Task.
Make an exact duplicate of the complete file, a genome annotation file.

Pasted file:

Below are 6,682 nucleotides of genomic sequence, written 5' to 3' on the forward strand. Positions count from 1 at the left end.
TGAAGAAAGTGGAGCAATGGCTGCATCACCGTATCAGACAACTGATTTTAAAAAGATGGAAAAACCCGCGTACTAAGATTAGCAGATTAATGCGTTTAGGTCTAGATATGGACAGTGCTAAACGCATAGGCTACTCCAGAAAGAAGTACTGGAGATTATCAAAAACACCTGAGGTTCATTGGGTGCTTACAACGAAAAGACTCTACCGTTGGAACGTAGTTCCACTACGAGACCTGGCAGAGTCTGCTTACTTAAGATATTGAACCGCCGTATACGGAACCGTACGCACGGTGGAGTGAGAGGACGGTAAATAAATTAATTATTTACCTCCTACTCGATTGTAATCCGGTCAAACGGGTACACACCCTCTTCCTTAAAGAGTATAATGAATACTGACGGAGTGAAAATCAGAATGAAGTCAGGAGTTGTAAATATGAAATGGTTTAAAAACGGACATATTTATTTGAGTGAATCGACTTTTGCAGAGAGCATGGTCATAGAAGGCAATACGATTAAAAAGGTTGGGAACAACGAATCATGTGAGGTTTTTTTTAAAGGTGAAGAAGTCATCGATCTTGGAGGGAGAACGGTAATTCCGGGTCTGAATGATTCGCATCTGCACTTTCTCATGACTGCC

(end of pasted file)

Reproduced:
Below are 6,682 nucleotides of genomic sequence, written 5' to 3' on the forward strand. Positions count from 1 at the left end.
TGAAGAAAGTGGAGCAATGGCTGCATCACCGTATCAGACAACTGATTTTAAAAAGATGGAAAAACCCGCGTACTAAGATTAGCAGATTAATGCGTTTAGGTCTAGATATGGACAGTGCTAAACGCATAGGCTACTCCAGAAAGAAGTACTGGAGATTATCAAAAACACCTGAGGTTCATTGGGTGCTTACAACGAAAAGACTCTACCGTTGGAACGTAGTTCCACTACGAGACCTGGCAGAGTCTGCTTACTTAAGATATTGAACCGCCGTATACGGAACCGTACGCACGGTGGAGTGAGAGGACGGTAAATAAATTAATTATTTACCTCCTACTCGATTGTAATCCGGTCAAACGGGTACACACCCTCTTCCTTAAAGAGTATAATGAATACTGACGGAGTGAAAATCAGAATGAAGTCAGGAGTTGTAAATATGAAATGGTTTAAAAACGGACATATTTATTTGAGTGAATCGACTTTTGCAGAGAGCATGGTCATAGAAGGCAATACGATTAAAAAGGTTGGGAACAACGAATCATGTGAGGTTTTTTTTAAAGGTGAAGAAGTCATCGATCTTGGAGGGAGAACGGTAATTCCGGGTCTGAATGATTCGCATCTGCACTTTCTCATGACTGCC